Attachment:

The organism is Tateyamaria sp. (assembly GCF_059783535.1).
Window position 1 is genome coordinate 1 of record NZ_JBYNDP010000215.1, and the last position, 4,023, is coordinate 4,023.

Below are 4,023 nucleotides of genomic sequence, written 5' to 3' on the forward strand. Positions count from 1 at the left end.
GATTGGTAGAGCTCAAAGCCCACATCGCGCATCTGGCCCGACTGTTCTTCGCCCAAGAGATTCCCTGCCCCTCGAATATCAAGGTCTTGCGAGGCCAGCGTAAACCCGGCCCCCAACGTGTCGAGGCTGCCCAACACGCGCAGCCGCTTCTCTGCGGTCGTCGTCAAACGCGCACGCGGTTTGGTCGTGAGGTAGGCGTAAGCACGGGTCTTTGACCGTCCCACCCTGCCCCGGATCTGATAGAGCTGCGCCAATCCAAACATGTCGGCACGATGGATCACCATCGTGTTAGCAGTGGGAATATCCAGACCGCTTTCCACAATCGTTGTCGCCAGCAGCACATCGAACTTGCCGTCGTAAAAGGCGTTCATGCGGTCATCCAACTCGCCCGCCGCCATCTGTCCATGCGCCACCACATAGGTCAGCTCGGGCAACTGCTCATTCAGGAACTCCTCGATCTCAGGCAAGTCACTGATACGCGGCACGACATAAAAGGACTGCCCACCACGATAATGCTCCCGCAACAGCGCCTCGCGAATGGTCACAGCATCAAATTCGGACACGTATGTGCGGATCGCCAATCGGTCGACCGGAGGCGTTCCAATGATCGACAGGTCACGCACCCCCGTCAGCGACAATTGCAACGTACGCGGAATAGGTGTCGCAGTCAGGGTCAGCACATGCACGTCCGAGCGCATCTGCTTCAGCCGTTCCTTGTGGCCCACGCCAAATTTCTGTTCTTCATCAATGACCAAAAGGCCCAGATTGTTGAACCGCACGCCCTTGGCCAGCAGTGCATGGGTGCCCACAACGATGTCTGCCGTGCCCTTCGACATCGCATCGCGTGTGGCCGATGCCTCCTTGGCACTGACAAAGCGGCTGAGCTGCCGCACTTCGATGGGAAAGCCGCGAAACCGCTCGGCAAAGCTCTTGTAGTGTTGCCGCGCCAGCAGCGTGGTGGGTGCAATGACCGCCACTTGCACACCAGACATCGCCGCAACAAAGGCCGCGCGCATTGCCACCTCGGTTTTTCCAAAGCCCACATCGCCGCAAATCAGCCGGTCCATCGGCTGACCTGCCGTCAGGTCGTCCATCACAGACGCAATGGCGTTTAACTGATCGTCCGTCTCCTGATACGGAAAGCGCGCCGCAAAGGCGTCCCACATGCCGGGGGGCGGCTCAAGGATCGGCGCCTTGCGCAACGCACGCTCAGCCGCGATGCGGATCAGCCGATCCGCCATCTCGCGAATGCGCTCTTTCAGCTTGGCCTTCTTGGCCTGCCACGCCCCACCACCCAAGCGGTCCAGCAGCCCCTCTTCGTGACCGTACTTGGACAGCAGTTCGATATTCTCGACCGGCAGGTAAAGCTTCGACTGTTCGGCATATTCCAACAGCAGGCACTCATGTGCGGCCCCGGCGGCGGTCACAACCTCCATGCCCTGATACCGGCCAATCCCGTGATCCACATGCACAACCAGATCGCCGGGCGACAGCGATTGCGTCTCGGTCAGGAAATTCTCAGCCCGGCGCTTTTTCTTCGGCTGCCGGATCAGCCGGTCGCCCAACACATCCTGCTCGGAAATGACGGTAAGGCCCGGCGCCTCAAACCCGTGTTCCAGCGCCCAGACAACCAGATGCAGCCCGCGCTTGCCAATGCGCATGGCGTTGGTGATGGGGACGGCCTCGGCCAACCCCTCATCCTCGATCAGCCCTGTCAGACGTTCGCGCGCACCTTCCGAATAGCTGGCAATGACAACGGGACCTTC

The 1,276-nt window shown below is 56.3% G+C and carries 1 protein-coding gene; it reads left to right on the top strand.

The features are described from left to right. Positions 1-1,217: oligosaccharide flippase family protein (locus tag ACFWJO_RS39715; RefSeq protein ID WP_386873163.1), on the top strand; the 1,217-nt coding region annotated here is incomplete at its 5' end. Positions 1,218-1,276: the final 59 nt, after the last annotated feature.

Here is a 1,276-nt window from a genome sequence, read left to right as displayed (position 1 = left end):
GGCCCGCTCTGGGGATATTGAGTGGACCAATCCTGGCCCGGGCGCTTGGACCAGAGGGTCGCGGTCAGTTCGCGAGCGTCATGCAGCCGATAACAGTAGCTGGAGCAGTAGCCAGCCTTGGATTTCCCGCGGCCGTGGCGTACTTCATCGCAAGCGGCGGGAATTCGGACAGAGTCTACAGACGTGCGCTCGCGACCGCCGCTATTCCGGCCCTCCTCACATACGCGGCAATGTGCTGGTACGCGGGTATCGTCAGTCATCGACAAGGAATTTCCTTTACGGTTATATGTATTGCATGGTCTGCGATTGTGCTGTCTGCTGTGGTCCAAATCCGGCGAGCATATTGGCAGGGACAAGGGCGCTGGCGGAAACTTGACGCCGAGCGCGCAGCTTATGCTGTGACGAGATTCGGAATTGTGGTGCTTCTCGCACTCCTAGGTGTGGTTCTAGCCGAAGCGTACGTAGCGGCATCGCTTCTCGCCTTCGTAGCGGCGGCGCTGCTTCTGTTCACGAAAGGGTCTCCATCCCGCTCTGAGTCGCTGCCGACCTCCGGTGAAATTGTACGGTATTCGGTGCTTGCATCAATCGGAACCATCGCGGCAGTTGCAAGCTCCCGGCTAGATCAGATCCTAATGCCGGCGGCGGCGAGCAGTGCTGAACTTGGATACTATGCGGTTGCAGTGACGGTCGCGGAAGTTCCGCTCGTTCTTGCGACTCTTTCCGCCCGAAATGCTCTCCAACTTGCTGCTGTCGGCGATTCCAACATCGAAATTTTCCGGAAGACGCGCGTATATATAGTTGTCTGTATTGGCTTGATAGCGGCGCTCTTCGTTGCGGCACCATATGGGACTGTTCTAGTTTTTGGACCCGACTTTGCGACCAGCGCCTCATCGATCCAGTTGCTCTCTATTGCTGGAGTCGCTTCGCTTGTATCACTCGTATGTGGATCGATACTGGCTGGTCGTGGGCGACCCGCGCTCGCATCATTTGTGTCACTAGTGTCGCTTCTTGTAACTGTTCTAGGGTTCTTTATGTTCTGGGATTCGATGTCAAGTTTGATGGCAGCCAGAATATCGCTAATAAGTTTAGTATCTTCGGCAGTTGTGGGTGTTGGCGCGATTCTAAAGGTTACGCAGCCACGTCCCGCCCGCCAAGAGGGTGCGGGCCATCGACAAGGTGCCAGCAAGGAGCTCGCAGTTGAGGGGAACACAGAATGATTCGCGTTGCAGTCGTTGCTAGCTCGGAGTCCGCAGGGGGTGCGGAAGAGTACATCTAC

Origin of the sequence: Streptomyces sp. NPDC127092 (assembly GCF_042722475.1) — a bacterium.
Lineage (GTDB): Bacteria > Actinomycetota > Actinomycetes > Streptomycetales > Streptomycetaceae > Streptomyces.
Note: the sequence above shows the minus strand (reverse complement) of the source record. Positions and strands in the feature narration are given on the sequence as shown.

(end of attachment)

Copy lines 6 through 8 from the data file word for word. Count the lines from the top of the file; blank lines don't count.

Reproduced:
The features are described from left to right. Positions 1-1,217: oligosaccharide flippase family protein (locus tag ACFWJO_RS39715; RefSeq protein ID WP_386873163.1), on the top strand; the 1,217-nt coding region annotated here is incomplete at its 5' end. Positions 1,218-1,276: the final 59 nt, after the last annotated feature.

Here is a 1,276-nt window from a genome sequence, read left to right as displayed (position 1 = left end):
GGCCCGCTCTGGGGATATTGAGTGGACCAATCCTGGCCCGGGCGCTTGGACCAGAGGGTCGCGGTCAGTTCGCGAGCGTCATGCAGCCGATAACAGTAGCTGGAGCAGTAGCCAGCCTTGGATTTCCCGCGGCCGTGGCGTACTTCATCGCAAGCGGCGGGAATTCGGACAGAGTCTACAGACGTGCGCTCGCGACCGCCGCTATTCCGGCCCTCCTCACATACGCGGCAATGTGCTGGTACGCGGGTATCGTCAGTCATCGACAAGGAATTTCCTTTACGGTTATATGTATTGCATGGTCTGCGATTGTGCTGTCTGCTGTGGTCCAAATCCGGCGAGCATATTGGCAGGGACAAGGGCGCTGGCGGAAACTTGACGCCGAGCGCGCAGCTTATGCTGTGACGAGATTCGGAATTGTGGTGCTTCTCGCACTCCTAGGTGTGGTTCTAGCCGAAGCGTACGTAGCGGCATCGCTTCTCGCCTTCGTAGCGGCGGCGCTGCTTCTGTTCACGAAAGGGTCTCCATCCCGCTCTGAGTCGCTGCCGACCTCCGGTGAAATTGTACGGTATTCGGTGCTTGCATCAATCGGAACCATCGCGGCAGTTGCAAGCTCCCGGCTAGATCAGATCCTAATGCCGGCGGCGGCGAGCAGTGCTGAACTTGGATACTATGCGGTTGCAGTGACGGTCGCGGAAGTTCCGCTCGTTCTTGCGACTCTTTCCGCCCGAAATGCTCTCCAACTTGCTGCTGTCGGCGATTCCAACATCGAAATTTTCCGGAAGACGCGCGTATATATAGTTGTCTGTATTGGCTTGATAGCGGCGCTCTTCGTTGCGGCACCATATGGGACTGTTCTAGTTTTTGGACCCGACTTTGCGACCAGCGCCTCATCGATCCAGTTGCTCTCTATTGCTGGAGTCGCTTCGCTTGTATCACTCGTATGTGGATCGATACTGGCTGGTCGTGGGCGACCCGCGCTCGCATCATTTGTGTCACTAGTGTCGCTTCTTGTAACTGTTCTAGGGTTCTTTATGTTCTGGGATTCGATGTCAAGTTTGATGGCAGCCAGAATATCGCTAATAAGTTTAGTATCTTCGGCAGTTGTGGGTGTTGGCGCGATTCTAAAGGTTACGCAGCCACGTCCCGCCCGCCAAGAGGGTGCGGGCCATCGACAAGGTGCCAGCAAGGAGCTCGCAGTTGAGGGGAACACAGAATGATTCGCGTTGCAGTCGTTGCTAGCTCGGAGTCCGCAGGGGGTGCGGAAGAGTACATCTAC